With U.S. citizens increasingly cynical of U.S. involvement in Iraq and a new Democratic Congress, it seems likely there will be a push over the coming years toward a more isolationist foreign policy. While this certainly makes sense with spiraling violence in Iraq, a revert to isolationism would be a great failure to unpack a nuanced analysis of America's possible role in the world. To equate the quagmire in Iraq to possible U.S. leadership in stopping atrocities elsewhere (as done by Eric Posner) will only continue to strip American foreign policy of its moral legitimacy and humanitarian potential.

The Bush Administration's most tragic legacy may be in projecting (without substance) and then deflating hopes for an idealistic foreign policy. Yet, an idealistic foreign policy is possible if built on a clearly-defined framework that incorporates accountability, justice and humanitarian best practices. With such a framework, the U.S. Government could be a leader in stopping atrocities and building peace in Darfur, northern Uganda and other humanitarian hotspots.

What is great needed, especially as candidates for the 2008 presidential election craft their policy stances, is a meaningful and globally sophisticated conversation about America’s role in the world. Can we construct and normalize a framework for U.S. international engagement that projects idealism, protects civilians and promotes human dignity? I would argue that the 'responsibility to protect' provides useful boost to that conversation. The question then, however, is how we build a 'responsibility to protect' culture in the U.S. and elsewhere. This may be the great grassroots challenge for those of us working for build long-term, sustainable mechanisms for international crisis response.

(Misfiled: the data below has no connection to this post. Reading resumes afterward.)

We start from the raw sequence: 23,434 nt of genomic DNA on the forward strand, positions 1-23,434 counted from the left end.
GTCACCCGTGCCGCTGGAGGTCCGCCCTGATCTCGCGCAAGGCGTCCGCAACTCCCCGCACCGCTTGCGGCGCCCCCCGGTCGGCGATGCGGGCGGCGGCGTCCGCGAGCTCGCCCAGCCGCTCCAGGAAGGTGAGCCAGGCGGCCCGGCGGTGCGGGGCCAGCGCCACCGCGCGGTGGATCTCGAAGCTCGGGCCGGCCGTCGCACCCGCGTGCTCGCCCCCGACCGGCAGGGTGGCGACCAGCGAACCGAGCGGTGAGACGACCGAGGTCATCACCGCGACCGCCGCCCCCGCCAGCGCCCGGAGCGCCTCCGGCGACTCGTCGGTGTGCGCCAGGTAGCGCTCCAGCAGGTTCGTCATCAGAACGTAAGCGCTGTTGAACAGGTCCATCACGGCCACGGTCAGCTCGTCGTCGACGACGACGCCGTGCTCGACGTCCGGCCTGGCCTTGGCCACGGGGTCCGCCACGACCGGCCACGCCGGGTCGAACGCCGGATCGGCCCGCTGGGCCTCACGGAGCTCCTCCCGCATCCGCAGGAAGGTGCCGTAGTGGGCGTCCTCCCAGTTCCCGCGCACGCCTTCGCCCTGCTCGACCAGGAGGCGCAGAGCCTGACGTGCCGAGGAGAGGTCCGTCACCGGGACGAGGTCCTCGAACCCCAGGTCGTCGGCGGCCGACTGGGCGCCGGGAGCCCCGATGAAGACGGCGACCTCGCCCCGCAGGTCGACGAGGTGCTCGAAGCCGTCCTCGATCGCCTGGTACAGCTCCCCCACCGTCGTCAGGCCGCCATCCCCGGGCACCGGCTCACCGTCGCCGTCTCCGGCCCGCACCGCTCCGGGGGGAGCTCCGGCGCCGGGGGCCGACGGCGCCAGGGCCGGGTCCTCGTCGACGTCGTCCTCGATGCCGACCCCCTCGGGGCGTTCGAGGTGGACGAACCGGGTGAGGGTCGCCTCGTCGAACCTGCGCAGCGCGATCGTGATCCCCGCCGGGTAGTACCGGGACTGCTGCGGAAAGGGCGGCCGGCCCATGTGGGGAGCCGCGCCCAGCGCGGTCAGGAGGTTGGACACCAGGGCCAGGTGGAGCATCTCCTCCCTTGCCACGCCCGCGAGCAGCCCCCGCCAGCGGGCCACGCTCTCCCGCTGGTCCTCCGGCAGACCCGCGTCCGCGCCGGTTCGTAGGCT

Tuesday, November 14, 2006

R2P in Darfur: It's Not All-Or-Nothing

Jean-François Thibault's opinion piece in last Friday's Sudan Tribune does make a compelling case for why now is the time for the UN to intervene in Darfur to protect civilians. Thibault is right that the "responsibility to protect" framework was created specifically to sanction collective action (welcomed or not) when states fail to fulfill the basic responsibilities (namely civilian protection from mass harm) that accompany sovereignty. Darfur could not be a more perfect case of this.

However, Thibault and many other commentators tend to overlook one of the other valuable contributions of R2P: that intervention is no longer all-or-nothing. Effectively responding to mass killing requires action on many levels - financial, economic, diplomatic, information and military. Though the international community may be hesitant on formal military intervention, that doesn't mean they have to remain inactive. In fact, groups like the Genocide Intervention Network have been urging the U.S. to freeze the assets of known perpetrators in Khartoum, impose targeted sanctions on the regime and bolster the African Union forces on the ground.

This is not to say that a UN force is not urgently needed to save lives (it is), but we need to use caution in how we speak of R2P. Thusfar, I would argue, the concept has been over-militarized. A true commitment to the "responsibility to protect" demands action on many levels to 'prevent, react and rebuild.' Perhaps then we might start to consider what a comprehensive R2P agenda/strategy would be for Darfur.

R2P below the 49th parallel

Something is stirring south of border. The Chicago Council on Global Affairs is hosting a conference this week with international leaders on R2P, The Responsibility to Protect: Engaging America.